Advertisement

Targeting FGFR2b With Bemarituzumab Plus Chemotherapy in Gastric or Gastroesophageal Junction Cancer


Advertisement
Get Permission

Gastric cancer appears to have a new druggable target: fibroblast growth factor receptor 2b (FGFR2b). Targeting FGFR2b with bemarituzumab plus chemotherapy led to clinically meaningful and statistically significant improvements in progression-free survival, overall survival, and response rate in the randomized phase II FIGHT trial of previously untreated patients with advanced gastric or gastroesophageal junction cancer.1

“The FIGHT trial is the first study to evaluate targeting overexpression of FGFR2b and the only randomized data set of any FGFR inhibitor in any malignancy,” said Zev A. Wainberg, MD, Associate Professor of Medicine and Surgery at the University of California Los Angeles, Co-Director of the UCLA GI Oncology Program, and Director of the Early Phase Developmental Research Program at the Jonsson Comprehensive Cancer Center at UCLA, who presented the findings at the 2021 Gastrointestinal Cancers Symposium.

Zev A. Wainberg, MD

Zev A. Wainberg, MD

FGFR2b is a member of the FGFR family and is a splice isoform of FGFR2. FGFR2b has been shown to be overexpressed in many cancers. Kinase inhibitors blocking FGFR have been approved for patients with FGFR fusions or translocations in several malignancies.

Bemarituzumab is a first-in-class humanized IgG1 monoclonal antibody that selectively binds to FGFR2b, inhibits ligand binding, and mediates antibody-dependent cell-mediated cytotoxicity.

Study Details

The global, randomized, double-blind, placebo-controlled phase II FIGHT trial included patients with previously untreated unresectable locally advanced or metastatic gastric cancer that was not HER2-positive. All enrolled patients had tumors that overexpressed FGFR2b on a centrally performed immunohistochemistry (IHC) assay or FGFR2 gene amplifications by circulating tumor DNA (DNA). Of 910 patients who were prescreened globally, 30% of patients were considered FGFR2b overexpressed, which was based on IHC in about 95% of patients and amplified by circulating tumor DNA in about 16%. For about 13% of patients, these tests were both positive.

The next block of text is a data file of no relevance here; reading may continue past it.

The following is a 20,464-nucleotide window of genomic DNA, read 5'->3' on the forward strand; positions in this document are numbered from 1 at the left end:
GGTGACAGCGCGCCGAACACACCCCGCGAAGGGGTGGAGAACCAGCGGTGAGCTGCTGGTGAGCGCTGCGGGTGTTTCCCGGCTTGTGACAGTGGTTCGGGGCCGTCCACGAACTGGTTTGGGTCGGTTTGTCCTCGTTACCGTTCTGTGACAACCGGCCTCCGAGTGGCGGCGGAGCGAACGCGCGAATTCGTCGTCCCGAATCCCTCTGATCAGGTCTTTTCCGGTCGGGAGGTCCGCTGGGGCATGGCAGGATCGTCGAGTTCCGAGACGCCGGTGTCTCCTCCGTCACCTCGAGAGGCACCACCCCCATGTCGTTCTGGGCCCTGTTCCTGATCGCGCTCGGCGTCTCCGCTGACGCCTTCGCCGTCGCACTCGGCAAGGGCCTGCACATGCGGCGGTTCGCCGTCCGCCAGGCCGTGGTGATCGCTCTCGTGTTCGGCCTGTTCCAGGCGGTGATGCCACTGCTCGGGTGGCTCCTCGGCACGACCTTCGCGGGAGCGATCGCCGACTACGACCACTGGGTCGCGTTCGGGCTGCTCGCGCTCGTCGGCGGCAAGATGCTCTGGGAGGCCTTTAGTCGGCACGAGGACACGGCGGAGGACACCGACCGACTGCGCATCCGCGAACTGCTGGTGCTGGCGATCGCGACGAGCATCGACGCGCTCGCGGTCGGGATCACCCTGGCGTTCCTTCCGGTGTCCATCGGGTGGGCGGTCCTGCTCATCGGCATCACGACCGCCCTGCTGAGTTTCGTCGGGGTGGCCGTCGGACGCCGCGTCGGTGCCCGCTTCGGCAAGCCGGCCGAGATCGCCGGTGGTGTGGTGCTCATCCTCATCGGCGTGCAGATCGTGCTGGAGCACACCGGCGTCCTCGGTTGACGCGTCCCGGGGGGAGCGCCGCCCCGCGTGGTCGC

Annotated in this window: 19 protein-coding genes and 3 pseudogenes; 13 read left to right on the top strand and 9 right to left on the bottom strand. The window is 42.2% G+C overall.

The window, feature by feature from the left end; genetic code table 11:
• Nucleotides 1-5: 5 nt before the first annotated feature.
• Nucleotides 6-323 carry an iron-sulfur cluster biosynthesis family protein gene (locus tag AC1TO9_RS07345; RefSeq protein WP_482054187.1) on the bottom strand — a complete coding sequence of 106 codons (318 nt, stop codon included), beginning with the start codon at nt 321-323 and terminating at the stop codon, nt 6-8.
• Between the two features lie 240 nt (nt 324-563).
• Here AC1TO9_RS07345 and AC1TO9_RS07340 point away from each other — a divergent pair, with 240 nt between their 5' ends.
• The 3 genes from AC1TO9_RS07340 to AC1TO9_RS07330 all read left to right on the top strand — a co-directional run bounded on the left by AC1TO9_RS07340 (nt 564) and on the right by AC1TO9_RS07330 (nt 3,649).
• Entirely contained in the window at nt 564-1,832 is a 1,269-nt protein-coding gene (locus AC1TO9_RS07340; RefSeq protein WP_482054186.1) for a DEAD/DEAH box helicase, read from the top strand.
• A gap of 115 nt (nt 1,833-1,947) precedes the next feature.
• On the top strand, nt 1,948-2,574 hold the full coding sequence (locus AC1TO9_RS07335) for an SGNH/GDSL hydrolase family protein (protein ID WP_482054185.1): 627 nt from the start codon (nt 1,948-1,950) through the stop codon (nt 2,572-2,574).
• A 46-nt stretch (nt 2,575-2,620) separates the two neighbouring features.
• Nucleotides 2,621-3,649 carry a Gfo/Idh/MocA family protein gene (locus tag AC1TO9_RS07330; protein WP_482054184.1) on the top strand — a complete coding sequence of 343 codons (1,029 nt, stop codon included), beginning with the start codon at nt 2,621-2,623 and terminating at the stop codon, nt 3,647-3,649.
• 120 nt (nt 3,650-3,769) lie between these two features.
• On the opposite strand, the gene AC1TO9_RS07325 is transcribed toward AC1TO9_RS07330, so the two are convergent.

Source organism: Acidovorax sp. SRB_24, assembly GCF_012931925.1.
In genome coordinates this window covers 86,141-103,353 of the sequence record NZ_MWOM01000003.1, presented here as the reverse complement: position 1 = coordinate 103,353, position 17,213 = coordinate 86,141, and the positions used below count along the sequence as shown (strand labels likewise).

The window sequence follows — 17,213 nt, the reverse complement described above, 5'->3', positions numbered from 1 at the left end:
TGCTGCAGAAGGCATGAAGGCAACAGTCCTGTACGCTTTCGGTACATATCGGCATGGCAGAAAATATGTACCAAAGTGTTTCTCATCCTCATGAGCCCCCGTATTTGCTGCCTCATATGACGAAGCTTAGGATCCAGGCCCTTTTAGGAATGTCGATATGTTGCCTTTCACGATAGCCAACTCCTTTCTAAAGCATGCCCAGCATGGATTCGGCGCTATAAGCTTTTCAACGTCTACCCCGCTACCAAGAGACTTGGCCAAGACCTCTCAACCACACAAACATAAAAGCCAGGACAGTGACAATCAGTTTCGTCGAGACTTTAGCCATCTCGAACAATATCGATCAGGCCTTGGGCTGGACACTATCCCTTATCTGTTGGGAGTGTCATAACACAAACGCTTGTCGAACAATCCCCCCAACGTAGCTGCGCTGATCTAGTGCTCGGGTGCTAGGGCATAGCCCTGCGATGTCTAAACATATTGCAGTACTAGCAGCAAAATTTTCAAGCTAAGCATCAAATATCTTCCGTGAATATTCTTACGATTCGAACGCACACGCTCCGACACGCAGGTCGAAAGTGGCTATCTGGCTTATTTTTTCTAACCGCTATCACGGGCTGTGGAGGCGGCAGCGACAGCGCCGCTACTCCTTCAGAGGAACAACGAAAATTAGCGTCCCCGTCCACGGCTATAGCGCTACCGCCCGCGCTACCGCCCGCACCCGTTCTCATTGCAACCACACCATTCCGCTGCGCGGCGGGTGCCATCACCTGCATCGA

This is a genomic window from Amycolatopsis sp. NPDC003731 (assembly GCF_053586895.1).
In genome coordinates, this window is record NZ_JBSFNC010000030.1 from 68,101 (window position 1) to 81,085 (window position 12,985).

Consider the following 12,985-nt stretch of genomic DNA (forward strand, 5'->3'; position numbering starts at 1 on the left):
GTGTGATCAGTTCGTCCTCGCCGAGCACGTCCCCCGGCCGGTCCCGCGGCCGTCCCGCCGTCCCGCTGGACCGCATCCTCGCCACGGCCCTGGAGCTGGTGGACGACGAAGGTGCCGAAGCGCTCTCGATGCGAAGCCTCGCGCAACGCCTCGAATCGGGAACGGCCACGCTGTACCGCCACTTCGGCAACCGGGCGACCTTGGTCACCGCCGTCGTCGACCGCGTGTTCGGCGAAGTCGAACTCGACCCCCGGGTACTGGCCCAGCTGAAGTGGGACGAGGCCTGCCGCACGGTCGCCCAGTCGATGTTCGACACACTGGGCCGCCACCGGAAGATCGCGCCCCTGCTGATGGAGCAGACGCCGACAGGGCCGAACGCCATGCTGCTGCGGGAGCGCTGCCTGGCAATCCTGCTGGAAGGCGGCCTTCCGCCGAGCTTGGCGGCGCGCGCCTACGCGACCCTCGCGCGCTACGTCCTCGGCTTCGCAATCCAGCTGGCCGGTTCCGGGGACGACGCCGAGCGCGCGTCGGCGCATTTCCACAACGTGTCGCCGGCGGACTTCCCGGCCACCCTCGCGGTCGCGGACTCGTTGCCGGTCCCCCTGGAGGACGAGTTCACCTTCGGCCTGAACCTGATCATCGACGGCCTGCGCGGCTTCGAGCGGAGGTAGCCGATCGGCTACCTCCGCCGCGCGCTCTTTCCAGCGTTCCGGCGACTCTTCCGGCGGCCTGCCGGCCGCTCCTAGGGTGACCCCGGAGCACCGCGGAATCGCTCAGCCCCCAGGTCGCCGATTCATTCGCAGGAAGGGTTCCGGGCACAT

Patients were treated with modified FOLFOX6 (fluorouracil, leucovorin, oxaliplatin) and randomly assigned 1:1 to bemarituzumab at 15 mg/kg or placebo every 2 weeks with one additional bemarituzumab dose of 7.5 mg/kg on day 8. The primary endpoint was investigator-assessed progression-free survival; secondary endpoints were overall survival, response rate, and rate of adverse events. Statistical significance was tested sequentially for these endpoints, with a hazard ratio (HR) of up to 0.76 required for progression-free survival.

KEY POINTS

  • Bemarituzumab targets FGFR2b, which is overexpressed in up to 30% of patients with gastric or gastroesophageal junction cancer.
  • In the phase II FIGHT trial, patients receiving bemarituzumab plus mFOLFOX6 had significant improvements in progression-free survival (HR = 0.68) and overall survival (HR = 0.58).
  • Patients with the highest expression of FGFR2b (IHC 2+/3+ ≥ 10%) had even greater benefit with bemarituzumab plus chemotherapy (HR = 0.44 and 0.41, respectively).
  • Bemarituzumab is associated with some corneal toxicity.

From Phase III to Phase II

The study was originally launched as a randomized phase III trial, with overall survival as the primary endpoint. It was amended to a randomized phase II study for several reasons, according to Dr. Wainberg.

“Primarily, we wanted to become more comfortable with the biomarker. The unknown number of patients who would have FGFR2b-positive disease played a role. It became clear that the IHC percentage was greater than expected, and we wanted to get more granularity about this marker. So, we looked at the data early, and it’s obviously very compelling. We did preserve the placebo control and the centralized IHC and circulating tumor DNA component. The next step is to do the phase III trial as originally planned,” he explained.